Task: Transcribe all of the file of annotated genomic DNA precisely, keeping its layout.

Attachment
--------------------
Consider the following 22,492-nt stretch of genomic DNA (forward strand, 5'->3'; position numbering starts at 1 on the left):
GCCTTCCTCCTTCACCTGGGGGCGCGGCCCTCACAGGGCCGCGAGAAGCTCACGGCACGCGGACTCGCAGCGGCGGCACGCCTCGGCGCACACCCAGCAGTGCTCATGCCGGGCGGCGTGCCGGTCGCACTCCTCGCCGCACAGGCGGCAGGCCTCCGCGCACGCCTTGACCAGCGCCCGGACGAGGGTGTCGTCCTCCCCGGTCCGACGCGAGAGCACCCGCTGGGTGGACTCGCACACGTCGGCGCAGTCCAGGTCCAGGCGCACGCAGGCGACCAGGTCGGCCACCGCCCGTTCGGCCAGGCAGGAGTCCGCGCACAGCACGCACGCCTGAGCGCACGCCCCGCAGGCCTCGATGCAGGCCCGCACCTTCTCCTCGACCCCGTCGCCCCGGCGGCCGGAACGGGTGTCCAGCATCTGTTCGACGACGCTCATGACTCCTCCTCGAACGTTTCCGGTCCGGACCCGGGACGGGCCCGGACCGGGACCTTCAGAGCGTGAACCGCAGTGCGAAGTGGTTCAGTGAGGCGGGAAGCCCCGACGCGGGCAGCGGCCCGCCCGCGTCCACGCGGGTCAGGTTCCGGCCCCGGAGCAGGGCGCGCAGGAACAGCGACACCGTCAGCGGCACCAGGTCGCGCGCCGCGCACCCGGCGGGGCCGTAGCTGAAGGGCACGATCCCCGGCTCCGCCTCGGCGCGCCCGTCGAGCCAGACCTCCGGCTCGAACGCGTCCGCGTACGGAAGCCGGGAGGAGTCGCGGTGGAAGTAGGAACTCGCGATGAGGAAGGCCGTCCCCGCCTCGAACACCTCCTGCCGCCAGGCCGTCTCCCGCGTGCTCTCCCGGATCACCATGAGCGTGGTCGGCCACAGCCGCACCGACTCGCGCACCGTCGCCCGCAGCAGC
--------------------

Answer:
Consider the following 22,492-nt stretch of genomic DNA (forward strand, 5'->3'; position numbering starts at 1 on the left):
GCCTTCCTCCTTCACCTGGGGGCGCGGCCCTCACAGGGCCGCGAGAAGCTCACGGCACGCGGACTCGCAGCGGCGGCACGCCTCGGCGCACACCCAGCAGTGCTCATGCCGGGCGGCGTGCCGGTCGCACTCCTCGCCGCACAGGCGGCAGGCCTCCGCGCACGCCTTGACCAGCGCCCGGACGAGGGTGTCGTCCTCCCCGGTCCGACGCGAGAGCACCCGCTGGGTGGACTCGCACACGTCGGCGCAGTCCAGGTCCAGGCGCACGCAGGCGACCAGGTCGGCCACCGCCCGTTCGGCCAGGCAGGAGTCCGCGCACAGCACGCACGCCTGAGCGCACGCCCCGCAGGCCTCGATGCAGGCCCGCACCTTCTCCTCGACCCCGTCGCCCCGGCGGCCGGAACGGGTGTCCAGCATCTGTTCGACGACGCTCATGACTCCTCCTCGAACGTTTCCGGTCCGGACCCGGGACGGGCCCGGACCGGGACCTTCAGAGCGTGAACCGCAGTGCGAAGTGGTTCAGTGAGGCGGGAAGCCCCGACGCGGGCAGCGGCCCGCCCGCGTCCACGCGGGTCAGGTTCCGGCCCCGGAGCAGGGCGCGCAGGAACAGCGACACCGTCAGCGGCACCAGGTCGCGCGCCGCGCACCCGGCGGGGCCGTAGCTGAAGGGCACGATCCCCGGCTCCGCCTCGGCGCGCCCGTCGAGCCAGACCTCCGGCTCGAACGCGTCCGCGTACGGAAGCCGGGAGGAGTCGCGGTGGAAGTAGGAACTCGCGATGAGGAAGGCCGTCCCCGCCTCGAACACCTCCTGCCGCCAGGCCGTCTCCCGCGTGCTCTCCCGGATCACCATGAGCGTGGTCGGCCACAGCCGCACCGACTCGCGCACCGTCGCCCGCAGCAGC